(NDP Member Gerry Rogers’ question about using the Witbourne Detention Centre as an overflow facility for the already crowded Her Majesty’s Penitentiary is a good example of this. An important issue, but not exactly front page material for the newspaper.)

On Monday after question period, the four legislative reporters all decided that nothing sufficiently interesting had been raised that warranted follow-up questions. Instead, we requested to speak to Premier Kathy Dunderdale about ferry-building contracts in Marystown — something neither the Liberals nor NDP raised — and then we asked to speak to NDP Leader Lorraine Michael about some stuff her federal counterpart had said over the weekend.

Further to the PCs’ dastardly legislative schemes (and I say that with the utmost fondness) in recent weeks, they’ve been forcing the opposition politicians to sit there and listen while they talk, at length, about how awesome they are.

I covered this in a previous blog post about how each member of the House gets 20 minutes to speak about a bill at the second reading stage, but not everybody has to speak. Once all 11 of the Liberal and New Democrat MHAs have used their time, the government can take it to a vote and move on.

Instead, once all 11 folks on the opposition side have spoken, the PCs have kept putting up speaker after speaker to talk -- literally for hours -- about how great the government is, and how wretched those poor, misguided opposition members are.

I can only imagine what it’s like to sit there and listen to them talk; it must be at least a little bit demoralizing.

And the best part? They can all look forward to another month of this.

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Well, that’s all for this week.

Just a quick note about the affable Liberal MHA from Burgeo-La Poile, Mr. Andrew Parsons. Earlier this year, we were chatting in the hallway up at the House, and I commented on some of his sartorial choices (Parsons is the only MHA who ever seems to wear three-piece suits.) From there, we got to talking about my affinity for bow ties. To make a long story short, I’ve agreed that if Parsons wears a bow tie on the floor of the House of Assembly, I’ll do a blog post about it. The sticking point up until now is that Parsons doesn’t *own* a bow tie, and doesn’t know how to tie one. He’s insisting on borrowing one of mine. (I’ve politely pointed out that I know how much money he makes and he can afford to buy his own bow ties, but he’s pretty adamant.) Apparently, he’s not sure he’ll eve wear a bow tie again, and he doesn’t want to waste money on something he’ll only wear once. This, Parsons tells me, is evidence of good Liberal “fiscal responsibility.”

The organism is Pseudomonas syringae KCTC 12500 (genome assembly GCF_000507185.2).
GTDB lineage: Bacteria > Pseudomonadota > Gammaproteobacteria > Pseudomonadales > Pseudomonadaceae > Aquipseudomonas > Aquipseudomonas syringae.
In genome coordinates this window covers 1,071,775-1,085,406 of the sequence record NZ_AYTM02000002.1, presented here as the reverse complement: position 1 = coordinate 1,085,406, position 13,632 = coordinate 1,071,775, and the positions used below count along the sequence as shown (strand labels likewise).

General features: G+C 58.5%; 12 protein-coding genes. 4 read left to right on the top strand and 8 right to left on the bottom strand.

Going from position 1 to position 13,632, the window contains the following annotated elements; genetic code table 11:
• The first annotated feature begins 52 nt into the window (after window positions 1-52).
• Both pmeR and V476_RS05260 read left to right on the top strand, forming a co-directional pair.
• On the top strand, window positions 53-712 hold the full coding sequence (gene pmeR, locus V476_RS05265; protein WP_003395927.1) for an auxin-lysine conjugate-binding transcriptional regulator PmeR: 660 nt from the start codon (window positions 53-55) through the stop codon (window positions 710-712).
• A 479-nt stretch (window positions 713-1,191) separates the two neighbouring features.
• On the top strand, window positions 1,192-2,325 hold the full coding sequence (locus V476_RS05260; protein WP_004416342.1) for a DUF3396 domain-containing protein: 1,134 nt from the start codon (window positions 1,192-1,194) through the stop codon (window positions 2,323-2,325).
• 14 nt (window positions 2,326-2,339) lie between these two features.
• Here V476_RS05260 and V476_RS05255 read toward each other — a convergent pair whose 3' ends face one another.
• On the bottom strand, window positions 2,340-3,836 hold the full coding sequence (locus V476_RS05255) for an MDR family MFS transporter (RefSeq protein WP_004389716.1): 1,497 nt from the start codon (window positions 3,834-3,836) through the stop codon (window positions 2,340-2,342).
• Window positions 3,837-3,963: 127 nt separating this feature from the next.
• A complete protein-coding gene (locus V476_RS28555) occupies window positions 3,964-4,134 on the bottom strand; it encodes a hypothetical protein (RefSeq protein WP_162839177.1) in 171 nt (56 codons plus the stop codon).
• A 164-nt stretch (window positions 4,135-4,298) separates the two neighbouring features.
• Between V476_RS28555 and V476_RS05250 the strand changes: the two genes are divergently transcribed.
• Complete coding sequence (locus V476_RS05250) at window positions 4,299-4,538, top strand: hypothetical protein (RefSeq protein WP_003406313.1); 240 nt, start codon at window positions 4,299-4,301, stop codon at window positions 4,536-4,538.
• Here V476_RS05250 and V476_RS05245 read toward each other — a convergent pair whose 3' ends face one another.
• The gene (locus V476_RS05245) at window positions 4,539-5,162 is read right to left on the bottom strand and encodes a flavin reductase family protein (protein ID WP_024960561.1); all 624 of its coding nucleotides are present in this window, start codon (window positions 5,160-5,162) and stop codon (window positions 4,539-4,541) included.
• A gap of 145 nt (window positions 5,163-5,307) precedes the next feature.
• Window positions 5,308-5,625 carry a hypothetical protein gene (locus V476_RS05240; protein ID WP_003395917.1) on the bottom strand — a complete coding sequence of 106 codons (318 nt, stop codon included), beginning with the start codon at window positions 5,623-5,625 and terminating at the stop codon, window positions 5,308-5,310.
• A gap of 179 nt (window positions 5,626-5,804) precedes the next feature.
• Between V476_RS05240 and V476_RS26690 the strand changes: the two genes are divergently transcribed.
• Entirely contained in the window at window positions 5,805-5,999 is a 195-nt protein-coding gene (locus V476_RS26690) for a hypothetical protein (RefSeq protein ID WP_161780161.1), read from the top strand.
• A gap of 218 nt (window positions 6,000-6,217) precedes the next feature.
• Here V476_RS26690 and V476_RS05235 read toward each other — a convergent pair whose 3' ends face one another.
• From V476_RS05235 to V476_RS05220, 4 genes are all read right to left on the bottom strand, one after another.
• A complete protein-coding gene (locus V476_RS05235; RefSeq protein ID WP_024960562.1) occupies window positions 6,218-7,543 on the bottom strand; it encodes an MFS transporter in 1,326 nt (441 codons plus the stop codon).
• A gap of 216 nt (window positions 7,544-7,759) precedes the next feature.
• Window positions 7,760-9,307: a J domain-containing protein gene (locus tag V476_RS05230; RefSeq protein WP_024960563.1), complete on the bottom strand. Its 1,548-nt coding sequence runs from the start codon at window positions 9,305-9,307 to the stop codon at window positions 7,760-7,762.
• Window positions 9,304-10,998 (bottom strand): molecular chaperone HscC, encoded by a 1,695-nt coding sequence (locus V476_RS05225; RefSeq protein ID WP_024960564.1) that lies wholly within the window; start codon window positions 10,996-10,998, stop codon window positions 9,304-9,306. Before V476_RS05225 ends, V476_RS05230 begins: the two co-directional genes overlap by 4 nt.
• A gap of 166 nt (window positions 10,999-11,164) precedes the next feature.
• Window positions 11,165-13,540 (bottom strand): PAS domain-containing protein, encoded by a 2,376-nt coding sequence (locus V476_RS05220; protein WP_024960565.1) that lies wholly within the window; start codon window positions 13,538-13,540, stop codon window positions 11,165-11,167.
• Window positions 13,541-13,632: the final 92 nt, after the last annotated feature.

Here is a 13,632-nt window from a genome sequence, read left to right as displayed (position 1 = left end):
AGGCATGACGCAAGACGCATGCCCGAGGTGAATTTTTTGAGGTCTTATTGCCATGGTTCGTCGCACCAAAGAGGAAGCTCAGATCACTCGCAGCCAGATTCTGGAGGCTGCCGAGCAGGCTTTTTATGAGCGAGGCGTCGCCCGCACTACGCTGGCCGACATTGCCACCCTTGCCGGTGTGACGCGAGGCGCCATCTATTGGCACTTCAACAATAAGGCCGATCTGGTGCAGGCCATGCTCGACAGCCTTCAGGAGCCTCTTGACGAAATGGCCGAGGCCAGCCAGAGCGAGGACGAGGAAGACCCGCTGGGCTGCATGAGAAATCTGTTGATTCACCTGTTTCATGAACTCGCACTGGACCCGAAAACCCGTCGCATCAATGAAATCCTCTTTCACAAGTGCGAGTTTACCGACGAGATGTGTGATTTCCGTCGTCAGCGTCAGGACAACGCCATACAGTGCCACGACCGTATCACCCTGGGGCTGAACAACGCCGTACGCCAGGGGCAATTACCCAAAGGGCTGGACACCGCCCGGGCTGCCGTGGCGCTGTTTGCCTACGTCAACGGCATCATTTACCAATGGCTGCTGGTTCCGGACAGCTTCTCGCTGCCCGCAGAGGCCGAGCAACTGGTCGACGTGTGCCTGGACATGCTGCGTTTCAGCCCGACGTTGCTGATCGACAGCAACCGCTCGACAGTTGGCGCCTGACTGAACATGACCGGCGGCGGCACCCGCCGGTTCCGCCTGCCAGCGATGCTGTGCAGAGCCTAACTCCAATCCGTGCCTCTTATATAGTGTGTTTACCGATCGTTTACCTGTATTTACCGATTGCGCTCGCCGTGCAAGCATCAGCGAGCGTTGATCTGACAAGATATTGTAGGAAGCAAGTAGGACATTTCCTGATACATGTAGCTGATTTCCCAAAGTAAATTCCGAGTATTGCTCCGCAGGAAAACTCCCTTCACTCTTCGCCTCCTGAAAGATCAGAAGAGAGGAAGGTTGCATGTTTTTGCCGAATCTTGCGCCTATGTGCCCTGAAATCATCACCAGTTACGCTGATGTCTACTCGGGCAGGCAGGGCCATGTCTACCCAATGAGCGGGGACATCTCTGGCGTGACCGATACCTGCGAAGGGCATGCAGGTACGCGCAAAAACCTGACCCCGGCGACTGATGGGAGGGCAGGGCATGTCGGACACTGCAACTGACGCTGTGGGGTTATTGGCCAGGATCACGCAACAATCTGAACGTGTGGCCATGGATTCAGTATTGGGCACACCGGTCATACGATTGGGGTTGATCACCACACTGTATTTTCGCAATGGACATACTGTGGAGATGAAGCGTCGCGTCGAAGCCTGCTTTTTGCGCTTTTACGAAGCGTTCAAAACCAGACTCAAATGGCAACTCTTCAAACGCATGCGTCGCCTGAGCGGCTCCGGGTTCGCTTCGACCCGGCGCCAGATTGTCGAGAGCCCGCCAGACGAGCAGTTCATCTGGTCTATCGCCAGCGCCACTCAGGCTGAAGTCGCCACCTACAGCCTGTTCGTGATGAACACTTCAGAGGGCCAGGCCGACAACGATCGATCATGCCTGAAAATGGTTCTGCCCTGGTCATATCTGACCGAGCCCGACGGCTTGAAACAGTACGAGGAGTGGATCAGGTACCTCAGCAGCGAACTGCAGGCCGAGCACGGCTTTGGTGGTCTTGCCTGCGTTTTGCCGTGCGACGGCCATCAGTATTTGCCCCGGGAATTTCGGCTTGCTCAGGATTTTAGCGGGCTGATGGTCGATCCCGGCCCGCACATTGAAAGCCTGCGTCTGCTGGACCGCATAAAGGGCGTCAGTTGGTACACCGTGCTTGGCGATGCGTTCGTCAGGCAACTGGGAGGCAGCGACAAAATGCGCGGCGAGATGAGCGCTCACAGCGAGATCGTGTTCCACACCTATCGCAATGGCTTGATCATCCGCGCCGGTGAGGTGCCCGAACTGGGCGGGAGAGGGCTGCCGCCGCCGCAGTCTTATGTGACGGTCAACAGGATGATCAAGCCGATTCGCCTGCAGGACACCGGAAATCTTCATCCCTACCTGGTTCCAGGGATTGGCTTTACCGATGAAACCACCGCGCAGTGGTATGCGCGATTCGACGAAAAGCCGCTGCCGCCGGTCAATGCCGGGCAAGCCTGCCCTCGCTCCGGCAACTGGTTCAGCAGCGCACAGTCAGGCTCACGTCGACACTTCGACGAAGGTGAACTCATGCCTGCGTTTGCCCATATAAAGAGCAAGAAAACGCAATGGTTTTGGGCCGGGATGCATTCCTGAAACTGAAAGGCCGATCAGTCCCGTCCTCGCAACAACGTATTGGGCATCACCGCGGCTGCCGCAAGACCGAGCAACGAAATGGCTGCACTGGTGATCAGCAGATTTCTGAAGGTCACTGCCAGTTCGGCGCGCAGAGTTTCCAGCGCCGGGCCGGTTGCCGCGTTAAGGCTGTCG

So here’s the bottom line: If you see the Hon. Member from Burgeo-La Poile on the floor of the House sporting a poorly tied green bow tie, there’s a solid chance that he did, in fact, borrow it from me. Also, if any *other* member of the House reading this wants to beat Parsons to the punch (and *doesn’t* need to borrow a bow tie from me) I’m diligently non-partisan, and I’d be happy to write a blog post about you, instead.

Remember, this offer is only valid between now and June 24.

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  • Alan Luyt
    May 24, 2012 - 14:58

    Why does someone not raise the question? Where is CNA going to find in excess of 20 million dollars to pay past and present employees there end of service Gratuity for all the faculty in Qatar dating back to 2005. They have just lost the case in the Supreme Court of Qatar after many appeals and were told to pay there employees the end of service gratuity under State labor Law under Article (54),Article (61) and Article (4) The Canadian contracts that are in place state there is no end of service Gratuity but Qatari law supersedes the contract as it is the Law of the land. CNA thinks they are above the Law and are just ignoring it but it is not going away. In closing guess who is going to be on the hook for the moenies? The Tax payers of Newfoundland